Blind Adherence to Interpreter Ethics Can Hinder Communication

I love the code of ethics. First, it’s my best friend keeping me out of trouble. Second, it’s my mother watching over my shoulder and making sure I’m doing a good job. Third, I’m a rule-follower by nature (and I have the behavioral assessment to prove it), so it gives me a welcome framework to guide my work. Now that I’ve established my support for the ethics, let me say that ethics can hinder the facilitation of communication if not applied with regard for the situation at hand. 

Here are a couple examples of how interpreters can hinder communication by blindly adhering to ethical standards:

Relentlessly adhere to the use of “first person.”

If use of “first person” completely confuses the listener, and you’ve clarified this technique to the listener, and the listener is still confused by it, it is counterproductive to insist on using this standard. Note: Before dismissing the listener’s ability to catch on to the use of “first person,” make sure you’ve been using this technique consistently. If the interpreter waffles between first person and third person, the listener will naturally be confused.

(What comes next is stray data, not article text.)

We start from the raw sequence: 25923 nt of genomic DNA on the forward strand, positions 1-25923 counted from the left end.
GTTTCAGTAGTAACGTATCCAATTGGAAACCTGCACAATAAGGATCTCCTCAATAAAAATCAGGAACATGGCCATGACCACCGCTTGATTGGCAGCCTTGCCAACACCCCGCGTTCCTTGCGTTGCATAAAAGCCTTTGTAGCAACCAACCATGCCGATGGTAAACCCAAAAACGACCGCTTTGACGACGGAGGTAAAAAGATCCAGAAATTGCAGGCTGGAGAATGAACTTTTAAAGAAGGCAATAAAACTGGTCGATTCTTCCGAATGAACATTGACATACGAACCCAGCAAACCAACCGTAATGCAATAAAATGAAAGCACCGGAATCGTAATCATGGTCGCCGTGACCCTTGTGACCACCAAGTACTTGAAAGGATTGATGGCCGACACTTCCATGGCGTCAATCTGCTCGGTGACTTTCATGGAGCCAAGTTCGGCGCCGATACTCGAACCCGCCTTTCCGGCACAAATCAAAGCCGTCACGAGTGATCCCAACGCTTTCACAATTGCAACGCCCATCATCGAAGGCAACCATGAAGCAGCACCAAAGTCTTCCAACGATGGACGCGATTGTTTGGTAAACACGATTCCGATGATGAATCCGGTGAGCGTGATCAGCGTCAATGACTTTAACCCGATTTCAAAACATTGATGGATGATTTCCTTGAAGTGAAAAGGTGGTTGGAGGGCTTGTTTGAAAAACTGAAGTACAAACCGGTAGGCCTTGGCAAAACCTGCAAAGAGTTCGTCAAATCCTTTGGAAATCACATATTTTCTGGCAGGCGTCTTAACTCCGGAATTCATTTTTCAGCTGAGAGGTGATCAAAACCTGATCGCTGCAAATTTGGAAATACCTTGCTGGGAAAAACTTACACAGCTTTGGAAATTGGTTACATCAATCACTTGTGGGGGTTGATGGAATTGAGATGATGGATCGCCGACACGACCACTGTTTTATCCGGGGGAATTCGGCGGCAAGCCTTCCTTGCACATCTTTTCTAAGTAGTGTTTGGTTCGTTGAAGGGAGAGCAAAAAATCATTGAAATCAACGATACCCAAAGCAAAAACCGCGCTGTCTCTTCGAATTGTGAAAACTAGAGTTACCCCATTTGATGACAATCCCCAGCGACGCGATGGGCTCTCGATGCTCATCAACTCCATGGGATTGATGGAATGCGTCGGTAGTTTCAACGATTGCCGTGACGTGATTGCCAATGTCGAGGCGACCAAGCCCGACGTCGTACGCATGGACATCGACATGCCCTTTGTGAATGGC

Always interpret everything as it said regardless of the situation.

If interpreting everything as is it said by the speaker would be perceived as mocking or be completely disruptive to the encounter, it would be advisable to take alternative action to avoid hindering communication. The interpreter might need to speak more loudly than the speaker (due to room positioning, environmental noise considerations, etc.). For similar reasons, the interpreter might need to speak more softly than the speaker. The interpreter might need to not speak at all. An audiologist trying to conduct a hearing exam, for example, might need the environment to be free of “controllable” noise factors.

So, while I give the code of ethics two very enthusiastic thumbs up and implore rogue interpreters to get on the ethics bandwagon already, I also implore all you marvelous interpreters to use the ethics as your best friend and mother (with apologies to any for whom this analogy has a connotation opposite its intent), not your jailor.

Now, if you’ll excuse me, I’m getting a call from the Coalition for the Enforcement of the Health Care Interpreter Code of Ethics. (P.S. I just made that up. To my knowledge, no such coalition exits. . . yet.)